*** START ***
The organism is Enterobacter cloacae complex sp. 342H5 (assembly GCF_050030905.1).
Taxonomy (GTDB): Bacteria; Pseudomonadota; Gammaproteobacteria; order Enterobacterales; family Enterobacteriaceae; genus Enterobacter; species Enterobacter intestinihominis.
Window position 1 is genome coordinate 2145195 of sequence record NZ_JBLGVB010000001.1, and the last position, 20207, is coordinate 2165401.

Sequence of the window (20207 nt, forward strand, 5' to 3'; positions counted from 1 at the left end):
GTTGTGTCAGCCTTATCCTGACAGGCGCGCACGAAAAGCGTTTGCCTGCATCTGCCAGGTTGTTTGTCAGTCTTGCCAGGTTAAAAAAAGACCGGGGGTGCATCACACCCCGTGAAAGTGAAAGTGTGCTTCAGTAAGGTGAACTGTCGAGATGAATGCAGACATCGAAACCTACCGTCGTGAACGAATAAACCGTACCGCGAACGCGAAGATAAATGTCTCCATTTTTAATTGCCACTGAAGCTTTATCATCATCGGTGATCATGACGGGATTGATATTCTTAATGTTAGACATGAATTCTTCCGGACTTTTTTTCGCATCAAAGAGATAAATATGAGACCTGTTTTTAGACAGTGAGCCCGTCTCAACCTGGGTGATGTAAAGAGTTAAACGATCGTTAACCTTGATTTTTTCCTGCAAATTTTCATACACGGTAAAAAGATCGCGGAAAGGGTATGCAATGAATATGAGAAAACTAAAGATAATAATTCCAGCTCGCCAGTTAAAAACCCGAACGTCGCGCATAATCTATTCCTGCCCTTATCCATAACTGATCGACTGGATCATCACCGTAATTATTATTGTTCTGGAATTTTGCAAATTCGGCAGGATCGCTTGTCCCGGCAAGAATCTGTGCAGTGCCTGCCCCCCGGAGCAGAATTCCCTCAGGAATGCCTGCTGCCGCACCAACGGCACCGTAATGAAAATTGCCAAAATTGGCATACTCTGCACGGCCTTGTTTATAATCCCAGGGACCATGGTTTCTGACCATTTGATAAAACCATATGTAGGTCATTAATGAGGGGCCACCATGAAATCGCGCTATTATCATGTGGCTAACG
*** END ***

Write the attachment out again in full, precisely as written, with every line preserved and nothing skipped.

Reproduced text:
The organism is Enterobacter cloacae complex sp. 342H5 (assembly GCF_050030905.1).
Taxonomy (GTDB): Bacteria; Pseudomonadota; Gammaproteobacteria; order Enterobacterales; family Enterobacteriaceae; genus Enterobacter; species Enterobacter intestinihominis.
Window position 1 is genome coordinate 2145195 of sequence record NZ_JBLGVB010000001.1, and the last position, 20207, is coordinate 2165401.

Sequence of the window (20207 nt, forward strand, 5' to 3'; positions counted from 1 at the left end):
GTTGTGTCAGCCTTATCCTGACAGGCGCGCACGAAAAGCGTTTGCCTGCATCTGCCAGGTTGTTTGTCAGTCTTGCCAGGTTAAAAAAAGACCGGGGGTGCATCACACCCCGTGAAAGTGAAAGTGTGCTTCAGTAAGGTGAACTGTCGAGATGAATGCAGACATCGAAACCTACCGTCGTGAACGAATAAACCGTACCGCGAACGCGAAGATAAATGTCTCCATTTTTAATTGCCACTGAAGCTTTATCATCATCGGTGATCATGACGGGATTGATATTCTTAATGTTAGACATGAATTCTTCCGGACTTTTTTTCGCATCAAAGAGATAAATATGAGACCTGTTTTTAGACAGTGAGCCCGTCTCAACCTGGGTGATGTAAAGAGTTAAACGATCGTTAACCTTGATTTTTTCCTGCAAATTTTCATACACGGTAAAAAGATCGCGGAAAGGGTATGCAATGAATATGAGAAAACTAAAGATAATAATTCCAGCTCGCCAGTTAAAAACCCGAACGTCGCGCATAATCTATTCCTGCCCTTATCCATAACTGATCGACTGGATCATCACCGTAATTATTATTGTTCTGGAATTTTGCAAATTCGGCAGGATCGCTTGTCCCGGCAAGAATCTGTGCAGTGCCTGCCCCCCGGAGCAGAATTCCCTCAGGAATGCCTGCTGCCGCACCAACGGCACCGTAATGAAAATTGCCAAAATTGGCATACTCTGCACGGCCTTGTTTATAATCCCAGGGACCATGGTTTCTGACCATTTGATAAAACCATATGTAGGTCATTAATGAGGGGCCACCATGAAATCGCGCTATTATCATGTGGCTAACG